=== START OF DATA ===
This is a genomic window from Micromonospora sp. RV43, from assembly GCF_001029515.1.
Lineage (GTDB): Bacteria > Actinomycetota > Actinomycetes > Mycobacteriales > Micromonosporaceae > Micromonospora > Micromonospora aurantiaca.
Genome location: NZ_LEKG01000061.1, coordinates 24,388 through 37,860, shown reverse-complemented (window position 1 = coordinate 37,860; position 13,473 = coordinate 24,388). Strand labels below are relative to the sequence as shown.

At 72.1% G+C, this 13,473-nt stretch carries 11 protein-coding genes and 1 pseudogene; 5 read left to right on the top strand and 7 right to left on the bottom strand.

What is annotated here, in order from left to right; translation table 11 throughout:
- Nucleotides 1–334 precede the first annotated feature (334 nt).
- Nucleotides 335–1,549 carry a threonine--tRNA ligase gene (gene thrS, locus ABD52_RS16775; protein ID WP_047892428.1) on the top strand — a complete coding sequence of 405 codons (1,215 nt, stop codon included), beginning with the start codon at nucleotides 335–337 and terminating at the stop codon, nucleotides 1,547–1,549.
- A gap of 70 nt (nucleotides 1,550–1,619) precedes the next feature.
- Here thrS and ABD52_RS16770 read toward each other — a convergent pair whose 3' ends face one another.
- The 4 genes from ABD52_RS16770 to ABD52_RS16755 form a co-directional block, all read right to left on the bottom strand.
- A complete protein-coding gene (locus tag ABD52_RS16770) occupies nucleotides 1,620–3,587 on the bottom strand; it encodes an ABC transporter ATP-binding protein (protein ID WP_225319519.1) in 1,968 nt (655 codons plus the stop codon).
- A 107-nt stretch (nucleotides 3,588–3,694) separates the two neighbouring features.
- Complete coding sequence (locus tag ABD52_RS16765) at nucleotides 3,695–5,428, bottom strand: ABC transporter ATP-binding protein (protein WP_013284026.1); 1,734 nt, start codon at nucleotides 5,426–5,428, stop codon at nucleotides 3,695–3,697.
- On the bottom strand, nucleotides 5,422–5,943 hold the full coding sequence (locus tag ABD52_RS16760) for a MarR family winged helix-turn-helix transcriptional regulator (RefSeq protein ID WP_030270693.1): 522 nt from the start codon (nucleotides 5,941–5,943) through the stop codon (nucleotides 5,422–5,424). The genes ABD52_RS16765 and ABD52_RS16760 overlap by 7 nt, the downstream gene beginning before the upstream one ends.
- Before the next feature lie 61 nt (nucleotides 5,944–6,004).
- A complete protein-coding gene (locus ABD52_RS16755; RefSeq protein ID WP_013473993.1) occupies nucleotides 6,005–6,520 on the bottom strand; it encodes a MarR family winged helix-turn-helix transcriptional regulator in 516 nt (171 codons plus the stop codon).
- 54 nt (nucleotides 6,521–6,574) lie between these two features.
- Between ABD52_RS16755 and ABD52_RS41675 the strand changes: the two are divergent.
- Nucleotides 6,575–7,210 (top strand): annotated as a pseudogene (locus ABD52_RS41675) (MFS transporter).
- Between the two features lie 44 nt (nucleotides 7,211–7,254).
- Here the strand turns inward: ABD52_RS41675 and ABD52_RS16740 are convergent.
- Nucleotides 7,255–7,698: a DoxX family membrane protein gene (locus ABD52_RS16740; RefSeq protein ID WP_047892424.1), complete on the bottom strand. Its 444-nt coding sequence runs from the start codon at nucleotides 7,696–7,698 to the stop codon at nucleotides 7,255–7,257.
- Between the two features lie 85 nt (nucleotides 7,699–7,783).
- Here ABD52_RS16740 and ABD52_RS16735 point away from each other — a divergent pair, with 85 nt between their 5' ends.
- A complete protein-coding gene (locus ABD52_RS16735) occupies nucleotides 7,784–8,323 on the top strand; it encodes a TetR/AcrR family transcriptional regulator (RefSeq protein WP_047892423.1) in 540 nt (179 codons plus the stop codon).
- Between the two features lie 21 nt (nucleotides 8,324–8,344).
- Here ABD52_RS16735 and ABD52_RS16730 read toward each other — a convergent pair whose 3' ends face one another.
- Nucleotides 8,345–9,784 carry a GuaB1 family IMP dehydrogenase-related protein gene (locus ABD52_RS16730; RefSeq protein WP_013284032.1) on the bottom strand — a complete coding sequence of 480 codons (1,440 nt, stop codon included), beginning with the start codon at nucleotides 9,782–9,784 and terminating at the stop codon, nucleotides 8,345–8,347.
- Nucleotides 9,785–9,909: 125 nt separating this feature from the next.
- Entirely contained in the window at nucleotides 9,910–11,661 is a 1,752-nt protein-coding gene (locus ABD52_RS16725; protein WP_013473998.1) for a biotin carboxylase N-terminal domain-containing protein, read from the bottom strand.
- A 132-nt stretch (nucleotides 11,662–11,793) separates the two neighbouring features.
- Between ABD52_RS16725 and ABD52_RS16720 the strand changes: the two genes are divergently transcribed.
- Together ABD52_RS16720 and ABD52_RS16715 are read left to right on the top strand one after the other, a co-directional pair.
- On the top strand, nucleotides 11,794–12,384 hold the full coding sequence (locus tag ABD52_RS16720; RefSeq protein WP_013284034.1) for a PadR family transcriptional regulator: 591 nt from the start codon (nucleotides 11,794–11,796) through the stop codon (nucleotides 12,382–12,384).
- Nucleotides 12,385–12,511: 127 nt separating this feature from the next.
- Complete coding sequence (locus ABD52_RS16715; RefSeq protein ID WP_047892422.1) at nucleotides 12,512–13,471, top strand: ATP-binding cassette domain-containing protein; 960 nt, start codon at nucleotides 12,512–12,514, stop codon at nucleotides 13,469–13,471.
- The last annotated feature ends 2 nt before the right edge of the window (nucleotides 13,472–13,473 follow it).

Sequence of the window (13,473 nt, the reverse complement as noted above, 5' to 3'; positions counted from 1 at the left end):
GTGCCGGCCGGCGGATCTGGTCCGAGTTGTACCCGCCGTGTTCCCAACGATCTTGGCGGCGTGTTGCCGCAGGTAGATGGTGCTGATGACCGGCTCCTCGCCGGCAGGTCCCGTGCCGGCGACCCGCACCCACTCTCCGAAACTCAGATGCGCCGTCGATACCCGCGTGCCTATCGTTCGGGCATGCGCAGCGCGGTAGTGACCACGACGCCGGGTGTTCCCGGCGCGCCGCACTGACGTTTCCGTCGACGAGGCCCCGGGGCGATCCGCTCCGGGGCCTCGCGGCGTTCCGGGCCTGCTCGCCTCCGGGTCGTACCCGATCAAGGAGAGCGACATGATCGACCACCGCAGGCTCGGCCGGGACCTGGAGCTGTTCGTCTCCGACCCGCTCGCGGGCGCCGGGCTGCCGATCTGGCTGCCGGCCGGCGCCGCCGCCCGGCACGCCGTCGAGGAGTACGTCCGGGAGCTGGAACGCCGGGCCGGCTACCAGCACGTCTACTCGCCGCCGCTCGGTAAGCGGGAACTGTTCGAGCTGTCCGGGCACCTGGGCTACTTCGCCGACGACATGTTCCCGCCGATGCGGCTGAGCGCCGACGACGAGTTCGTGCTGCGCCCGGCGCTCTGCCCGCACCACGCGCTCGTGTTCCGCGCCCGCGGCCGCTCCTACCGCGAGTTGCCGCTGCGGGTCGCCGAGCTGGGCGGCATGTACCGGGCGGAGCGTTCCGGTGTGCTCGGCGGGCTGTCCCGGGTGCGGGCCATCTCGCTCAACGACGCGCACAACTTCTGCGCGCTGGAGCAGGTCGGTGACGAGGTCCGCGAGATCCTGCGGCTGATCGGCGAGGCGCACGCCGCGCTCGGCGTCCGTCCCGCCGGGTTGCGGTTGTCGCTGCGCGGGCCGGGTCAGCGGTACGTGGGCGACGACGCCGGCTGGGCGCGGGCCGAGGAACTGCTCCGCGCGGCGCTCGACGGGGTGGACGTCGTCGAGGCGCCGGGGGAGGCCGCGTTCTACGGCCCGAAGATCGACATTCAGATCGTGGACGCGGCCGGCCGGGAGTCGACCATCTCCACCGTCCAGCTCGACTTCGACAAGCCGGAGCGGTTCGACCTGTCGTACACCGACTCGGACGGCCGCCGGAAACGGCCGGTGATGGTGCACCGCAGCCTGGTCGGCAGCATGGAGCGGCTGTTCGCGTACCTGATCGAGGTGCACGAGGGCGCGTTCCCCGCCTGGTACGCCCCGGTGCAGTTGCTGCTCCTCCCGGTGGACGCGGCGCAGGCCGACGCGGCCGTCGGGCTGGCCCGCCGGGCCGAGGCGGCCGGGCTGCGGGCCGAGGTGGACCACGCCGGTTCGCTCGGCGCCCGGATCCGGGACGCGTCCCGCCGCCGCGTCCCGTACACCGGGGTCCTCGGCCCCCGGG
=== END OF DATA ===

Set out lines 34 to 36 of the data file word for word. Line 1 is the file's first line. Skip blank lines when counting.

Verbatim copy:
- On the top strand, nucleotides 11,794–12,384 hold the full coding sequence (locus tag ABD52_RS16720; RefSeq protein WP_013284034.1) for a PadR family transcriptional regulator: 591 nt from the start codon (nucleotides 11,794–11,796) through the stop codon (nucleotides 12,382–12,384).
- Nucleotides 12,385–12,511: 127 nt separating this feature from the next.
- Complete coding sequence (locus ABD52_RS16715; RefSeq protein ID WP_047892422.1) at nucleotides 12,512–13,471, top strand: ATP-binding cassette domain-containing protein; 960 nt, start codon at nucleotides 12,512–12,514, stop codon at nucleotides 13,469–13,471.